When it’s present at work, it inspires individuals and teams to achieve more, communicate better, and build upon each other’s strengths. When it’s not present, it can get ugly. Really ugly. I’m talking about the often abstract yet extremely powerful feeling of “pride.”
Pride is a funny thing. It’s personal and often acts as a sort of currency in relationships. For example, if you care for and truly trust the person you’re working with, you’re naturally inclined to dish out more pride in what you do.
You’ll go that extra mile – just because it’s them.
But what do the inner makings of pride look like in a company’s culture and how do the Best Companies foster it? While reading about the companies named on the 2011 Best Small and Medium Workplaces list, which will be published on October 18th on entrepreneur.com, you can’t help but be struck by the pride employees show while working for a great workplace.
Best companies get it right, right from the start. They introduce newbies to their culture through a variety of immersion programs and dedicated training, paving the way for clear expectations and two-way communication. These exchanges set the stage for building employee pride through creating trust.
This year’s Best have created programs that form the foundation of great relationships: from collaborative lunches, cross-team introductions and tours, to all-day seminars equipping new employees with what they need to be successful. At some companies, even employees’ families are welcomed into the workplace “family” by being included in communiqués and activities geared to demonstrate the caring nature of the culture. Imagine your new company sending a welcome message to your loved ones. Now that’s something to be proud of!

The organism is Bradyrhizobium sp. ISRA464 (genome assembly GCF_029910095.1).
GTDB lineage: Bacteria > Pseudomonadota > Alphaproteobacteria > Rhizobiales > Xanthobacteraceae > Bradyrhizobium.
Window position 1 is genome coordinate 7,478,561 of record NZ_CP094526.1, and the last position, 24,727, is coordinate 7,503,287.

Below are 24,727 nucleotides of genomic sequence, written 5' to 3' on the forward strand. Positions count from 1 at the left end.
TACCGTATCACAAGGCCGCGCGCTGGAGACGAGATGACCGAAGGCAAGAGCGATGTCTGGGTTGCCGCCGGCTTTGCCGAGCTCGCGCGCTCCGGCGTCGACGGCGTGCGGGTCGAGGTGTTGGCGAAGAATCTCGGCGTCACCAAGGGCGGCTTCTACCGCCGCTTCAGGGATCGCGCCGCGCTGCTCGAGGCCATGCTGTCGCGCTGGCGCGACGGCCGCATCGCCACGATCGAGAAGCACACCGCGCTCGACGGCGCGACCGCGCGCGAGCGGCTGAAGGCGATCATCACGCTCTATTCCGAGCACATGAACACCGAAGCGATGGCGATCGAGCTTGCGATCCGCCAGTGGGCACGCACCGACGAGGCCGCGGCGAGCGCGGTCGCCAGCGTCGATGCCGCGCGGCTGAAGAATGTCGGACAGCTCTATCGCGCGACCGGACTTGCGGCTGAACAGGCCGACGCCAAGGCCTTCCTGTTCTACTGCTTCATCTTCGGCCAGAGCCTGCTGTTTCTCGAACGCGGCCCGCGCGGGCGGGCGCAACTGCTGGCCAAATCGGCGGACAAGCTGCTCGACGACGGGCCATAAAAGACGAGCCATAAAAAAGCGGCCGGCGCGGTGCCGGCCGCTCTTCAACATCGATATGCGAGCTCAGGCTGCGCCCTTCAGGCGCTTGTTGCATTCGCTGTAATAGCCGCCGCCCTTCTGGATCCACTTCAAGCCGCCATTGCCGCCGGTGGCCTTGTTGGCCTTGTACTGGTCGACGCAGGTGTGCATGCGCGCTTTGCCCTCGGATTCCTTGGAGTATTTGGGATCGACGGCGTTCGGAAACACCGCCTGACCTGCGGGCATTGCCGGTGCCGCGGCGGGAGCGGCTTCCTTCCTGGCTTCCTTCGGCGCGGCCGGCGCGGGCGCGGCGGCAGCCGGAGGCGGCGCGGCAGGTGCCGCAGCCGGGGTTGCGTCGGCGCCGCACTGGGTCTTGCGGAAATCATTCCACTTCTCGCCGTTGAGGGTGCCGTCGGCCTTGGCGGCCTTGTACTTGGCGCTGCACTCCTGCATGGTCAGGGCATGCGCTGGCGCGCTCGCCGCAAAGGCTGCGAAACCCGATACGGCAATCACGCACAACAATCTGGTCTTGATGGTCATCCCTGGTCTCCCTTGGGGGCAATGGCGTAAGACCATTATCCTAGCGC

Another trend worth noting from this year’s list-making Best is Management’s drive to provide employees with real examples of how their work impacts their clients and the community. This we see achieved through a program as simple as sharing candid thank you letters from happy clients or contributing to a local charitable cause. Employees can be proud that their work goes beyond their daily tasks and a proud employee is a happy one.
While there’s no single recipe that will ensure that each and every one of your employees beam with pride – you can be certain that creating a culture based on trust is a solid step in the right direction.
Kelly Tobin is a Client Engagement Manager and blogger for Great Place to Work®.